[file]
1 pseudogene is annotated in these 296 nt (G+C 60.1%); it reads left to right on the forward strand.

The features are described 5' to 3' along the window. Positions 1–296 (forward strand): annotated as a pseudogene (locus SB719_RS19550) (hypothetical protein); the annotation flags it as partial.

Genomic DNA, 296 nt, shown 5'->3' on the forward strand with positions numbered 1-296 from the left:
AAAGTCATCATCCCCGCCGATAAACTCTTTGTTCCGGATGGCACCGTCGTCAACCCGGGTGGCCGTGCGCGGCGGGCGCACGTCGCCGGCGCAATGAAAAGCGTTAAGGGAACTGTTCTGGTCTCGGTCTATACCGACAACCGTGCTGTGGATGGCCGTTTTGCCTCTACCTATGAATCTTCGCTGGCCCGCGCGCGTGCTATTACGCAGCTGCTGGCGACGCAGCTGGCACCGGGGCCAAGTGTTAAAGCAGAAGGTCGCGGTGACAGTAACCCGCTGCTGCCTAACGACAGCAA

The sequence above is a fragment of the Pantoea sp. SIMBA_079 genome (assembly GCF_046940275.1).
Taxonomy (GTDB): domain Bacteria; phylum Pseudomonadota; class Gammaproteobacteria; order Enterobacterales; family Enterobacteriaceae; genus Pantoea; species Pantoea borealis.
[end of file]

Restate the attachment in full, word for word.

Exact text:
1 pseudogene is annotated in these 296 nt (G+C 60.1%); it reads left to right on the forward strand.

The features are described 5' to 3' along the window. Positions 1–296 (forward strand): annotated as a pseudogene (locus SB719_RS19550) (hypothetical protein); the annotation flags it as partial.

Genomic DNA, 296 nt, shown 5'->3' on the forward strand with positions numbered 1-296 from the left:
AAAGTCATCATCCCCGCCGATAAACTCTTTGTTCCGGATGGCACCGTCGTCAACCCGGGTGGCCGTGCGCGGCGGGCGCACGTCGCCGGCGCAATGAAAAGCGTTAAGGGAACTGTTCTGGTCTCGGTCTATACCGACAACCGTGCTGTGGATGGCCGTTTTGCCTCTACCTATGAATCTTCGCTGGCCCGCGCGCGTGCTATTACGCAGCTGCTGGCGACGCAGCTGGCACCGGGGCCAAGTGTTAAAGCAGAAGGTCGCGGTGACAGTAACCCGCTGCTGCCTAACGACAGCAA

The sequence above is a fragment of the Pantoea sp. SIMBA_079 genome (assembly GCF_046940275.1).
Taxonomy (GTDB): domain Bacteria; phylum Pseudomonadota; class Gammaproteobacteria; order Enterobacterales; family Enterobacteriaceae; genus Pantoea; species Pantoea borealis.